For more information on the Scottsville Flour Mills, read the following Scottsville Monthly article by Ruth Klippstein, dated November 18-December 15, 2011:
The Scottsville Flour Mills, burned to the ground in a spectacular 1977 fire, is passing out of our common memory as an important business where wheat flour and corn meal were ground. Responses to a request for information now tend to elicit one of three responses (other than "I can't remember"): "It was a huge building,"; "It sold a nice range of feed and seed products,"; "It was a great hang-out for men."
But first, of course, it was a mill. A. Raymon Thacker, whose father, Arthur, was its miller from 1911 to 1917, describes it as "somewhat sophisticated," a new steam-driven mill run with a coal-fired engine. "It was a beautiful big nice mill."
Located on east Main Street at Ferry Street, the lot occupies the area between Rt. 6 and the railroad. From the front the frame structure rose two stories over the porch-covered main floor, plus the windowed horizontal dormer running the length of the gabled roof's ridge. From the rear, the building clearly had, in an undated photo in the Museum's collection, a basement in the stone foundation plus three stories topped by the windowed dormer. The Mill therefore had a total of five levels, though these were not necessarily visible from the street. The aerial photograph taken when the James River bridge was still located nearby shows the Mill as the major feature on Scottsville's waterfront, more massive than the Canal Warehouse.
Tom Woodson, who worked at the Mill when it was producing animal feed, describes the interior as very impressive, with 12 by 12 inch wooden beams running the length of the ceilings and "a huge open space throughout." He says that augers powered the grain from a trough on the porch facing Main Street up to storage bins. "When that machine was going, you could feel it through the whole building."
The original flour mill was built in 1908 by a consortium of Scottsville merchants, including Luther Pitts, Captain John Pitts, a Mr. Bugg, and one or two others, according to Raymon Thacker. He describes the "huge steam engine and belts going up and down all over the building, taking wheat from where it was ground to where it was bagged."
The owners had no one knowledgeable to operate the mill, and tracked down Arthur Thacker "running one just like it in Stuart's Draft. Mr. Pitts went and asked him," Raymon Thacker says, "and offered a considerably bigger salary. He thought about it and eventually said he'd come to Scottsville if he could bring Mr. Powell, his assistant." So the families moved together to Scottsville in the spring of 1911.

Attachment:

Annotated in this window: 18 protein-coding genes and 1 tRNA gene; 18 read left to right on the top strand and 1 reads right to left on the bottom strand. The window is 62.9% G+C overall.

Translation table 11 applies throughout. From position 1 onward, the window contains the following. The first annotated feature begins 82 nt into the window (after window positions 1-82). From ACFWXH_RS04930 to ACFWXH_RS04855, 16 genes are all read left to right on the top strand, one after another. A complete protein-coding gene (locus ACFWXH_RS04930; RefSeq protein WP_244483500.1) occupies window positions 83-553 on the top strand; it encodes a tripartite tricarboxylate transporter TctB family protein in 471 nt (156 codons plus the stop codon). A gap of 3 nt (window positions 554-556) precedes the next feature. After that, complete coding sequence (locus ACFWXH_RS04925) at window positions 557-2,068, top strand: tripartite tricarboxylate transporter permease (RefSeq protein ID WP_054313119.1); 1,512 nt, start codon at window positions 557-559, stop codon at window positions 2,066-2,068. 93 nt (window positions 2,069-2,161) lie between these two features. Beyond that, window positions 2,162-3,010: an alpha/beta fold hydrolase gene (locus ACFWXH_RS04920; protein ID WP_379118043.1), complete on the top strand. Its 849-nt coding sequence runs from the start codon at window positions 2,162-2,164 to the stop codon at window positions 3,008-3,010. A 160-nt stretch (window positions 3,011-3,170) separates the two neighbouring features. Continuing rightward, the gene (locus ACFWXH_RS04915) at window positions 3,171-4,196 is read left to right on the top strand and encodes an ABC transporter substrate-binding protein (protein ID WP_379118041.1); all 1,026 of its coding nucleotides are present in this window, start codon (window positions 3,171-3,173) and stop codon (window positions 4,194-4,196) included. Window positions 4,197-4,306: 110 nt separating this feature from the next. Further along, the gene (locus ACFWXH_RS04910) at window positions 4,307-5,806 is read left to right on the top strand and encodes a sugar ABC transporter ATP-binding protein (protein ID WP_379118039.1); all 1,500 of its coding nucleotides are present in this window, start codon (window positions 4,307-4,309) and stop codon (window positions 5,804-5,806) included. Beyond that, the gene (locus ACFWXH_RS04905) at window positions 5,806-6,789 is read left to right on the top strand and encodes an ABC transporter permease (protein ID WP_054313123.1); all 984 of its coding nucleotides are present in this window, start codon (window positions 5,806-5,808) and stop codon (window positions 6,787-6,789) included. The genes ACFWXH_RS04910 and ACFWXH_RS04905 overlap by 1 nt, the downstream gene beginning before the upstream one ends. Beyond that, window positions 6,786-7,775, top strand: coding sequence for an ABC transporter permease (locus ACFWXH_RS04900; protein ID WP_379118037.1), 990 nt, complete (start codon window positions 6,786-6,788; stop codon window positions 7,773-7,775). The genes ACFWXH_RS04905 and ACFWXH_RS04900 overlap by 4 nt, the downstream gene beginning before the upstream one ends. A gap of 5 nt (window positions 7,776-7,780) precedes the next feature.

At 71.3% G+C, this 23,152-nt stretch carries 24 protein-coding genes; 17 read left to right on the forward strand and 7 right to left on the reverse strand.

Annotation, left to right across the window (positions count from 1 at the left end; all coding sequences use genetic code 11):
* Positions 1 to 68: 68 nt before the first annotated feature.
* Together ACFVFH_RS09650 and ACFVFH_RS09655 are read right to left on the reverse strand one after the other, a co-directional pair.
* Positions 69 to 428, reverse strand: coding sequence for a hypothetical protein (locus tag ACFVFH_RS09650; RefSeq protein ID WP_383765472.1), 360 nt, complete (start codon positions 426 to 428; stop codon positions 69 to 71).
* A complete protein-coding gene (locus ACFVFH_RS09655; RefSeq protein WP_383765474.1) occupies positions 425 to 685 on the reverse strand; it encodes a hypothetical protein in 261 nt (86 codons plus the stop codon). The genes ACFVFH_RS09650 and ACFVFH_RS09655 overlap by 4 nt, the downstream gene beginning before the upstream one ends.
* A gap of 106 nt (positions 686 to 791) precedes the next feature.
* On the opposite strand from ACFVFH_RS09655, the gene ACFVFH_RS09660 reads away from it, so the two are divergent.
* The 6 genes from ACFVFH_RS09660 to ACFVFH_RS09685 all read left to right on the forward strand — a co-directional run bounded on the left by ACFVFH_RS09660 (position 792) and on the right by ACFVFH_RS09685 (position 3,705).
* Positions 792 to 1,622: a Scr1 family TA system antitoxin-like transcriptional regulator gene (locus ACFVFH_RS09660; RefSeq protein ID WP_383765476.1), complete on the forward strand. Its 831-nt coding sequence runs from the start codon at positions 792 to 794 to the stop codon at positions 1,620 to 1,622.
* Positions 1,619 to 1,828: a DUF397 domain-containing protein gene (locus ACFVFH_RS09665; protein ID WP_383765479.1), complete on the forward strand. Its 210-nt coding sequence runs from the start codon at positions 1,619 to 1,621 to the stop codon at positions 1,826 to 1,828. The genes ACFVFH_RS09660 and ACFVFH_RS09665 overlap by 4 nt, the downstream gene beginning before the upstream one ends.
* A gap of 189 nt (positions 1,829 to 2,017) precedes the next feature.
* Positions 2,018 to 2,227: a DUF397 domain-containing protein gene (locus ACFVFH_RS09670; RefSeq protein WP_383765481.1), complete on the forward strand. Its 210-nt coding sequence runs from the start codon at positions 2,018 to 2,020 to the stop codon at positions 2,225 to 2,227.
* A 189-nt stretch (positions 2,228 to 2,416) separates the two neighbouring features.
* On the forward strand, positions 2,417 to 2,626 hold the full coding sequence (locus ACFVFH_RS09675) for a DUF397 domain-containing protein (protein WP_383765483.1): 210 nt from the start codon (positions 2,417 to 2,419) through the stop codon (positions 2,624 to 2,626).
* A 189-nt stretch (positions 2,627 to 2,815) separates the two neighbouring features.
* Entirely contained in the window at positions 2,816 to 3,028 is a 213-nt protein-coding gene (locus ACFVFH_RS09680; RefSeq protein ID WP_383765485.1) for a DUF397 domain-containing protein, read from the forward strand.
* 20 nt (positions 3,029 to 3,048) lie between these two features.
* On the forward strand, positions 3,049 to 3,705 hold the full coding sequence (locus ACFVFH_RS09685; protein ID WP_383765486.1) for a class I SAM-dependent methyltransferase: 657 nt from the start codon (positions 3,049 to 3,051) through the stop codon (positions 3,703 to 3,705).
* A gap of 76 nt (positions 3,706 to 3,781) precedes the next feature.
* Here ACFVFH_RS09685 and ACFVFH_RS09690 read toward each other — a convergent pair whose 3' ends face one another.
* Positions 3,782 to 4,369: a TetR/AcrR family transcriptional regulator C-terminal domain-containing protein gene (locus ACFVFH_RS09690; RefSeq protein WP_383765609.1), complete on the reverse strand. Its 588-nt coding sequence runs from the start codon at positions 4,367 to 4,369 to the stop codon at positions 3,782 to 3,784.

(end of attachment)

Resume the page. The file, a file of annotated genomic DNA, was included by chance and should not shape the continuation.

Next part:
"It is still interesting to me how my father could pick the right stones to grind corn and wheat correctly," Thacker says. "It was intricate work; he had to dress the stones frequently with a small hammer." Most fascinating to the young Thacker was the nearby cooperage, to the south of the mill, where barrels for the flour, and other goods, were constructed. George Logan was the cooper-"Uncle George" to the boy-and would set him up where he could watch as the staves were bound with iron bands. Logan used small hammers in this work, and could "make music" with them to entertain the child.
Luther Moore lived next door to the Mills and was the fireman who ran the steam engine. Coal was stored in a tower further east on the river, at the railroad track. People brought "wagon load after wagon load of wheat for years," Thacker says. The bitter winter of 1917, with snow up to his waist and the James frozen hard, Arthur Thacker wrapped sacks around his legs to walk to work. That year the ever-present dust compromised his health, and he left to work at C.R. Dorrier's hardware store.
Richard "Lud" Nicholas descries the Mills as "a big operation." He remembers "riding there with my father with wheat to be ground, around 1940. The loading, travelling from the farm in Buckingham County, and unloading at the mill would take most of the day."
The Mills, according to Bob Spencer, was a stockholding company and in its heyday was managed by David Pitts and J.S. Dorrier ("The Pittses and Dorriers ran the show in Scottsville for many years," says Bob-a Pitts on his mother's side.). In June, 1911, they had an ad in the "Scottsville Enterprise": "We will give one Barrel of Straight Family Flour and sixty pounds of Offal for 5 1-2 Bushels of Dry Wheat." Their operation is further elaborated in a 1914 letter preserved by Jack Hamner to a patron in Glenmore: "We are shipping [you] 1 barrel flour which is to be taken out of your wheat when you bring it in…. We think on account of our improved machinery we can put out a better grade of flour than any other mill in this section."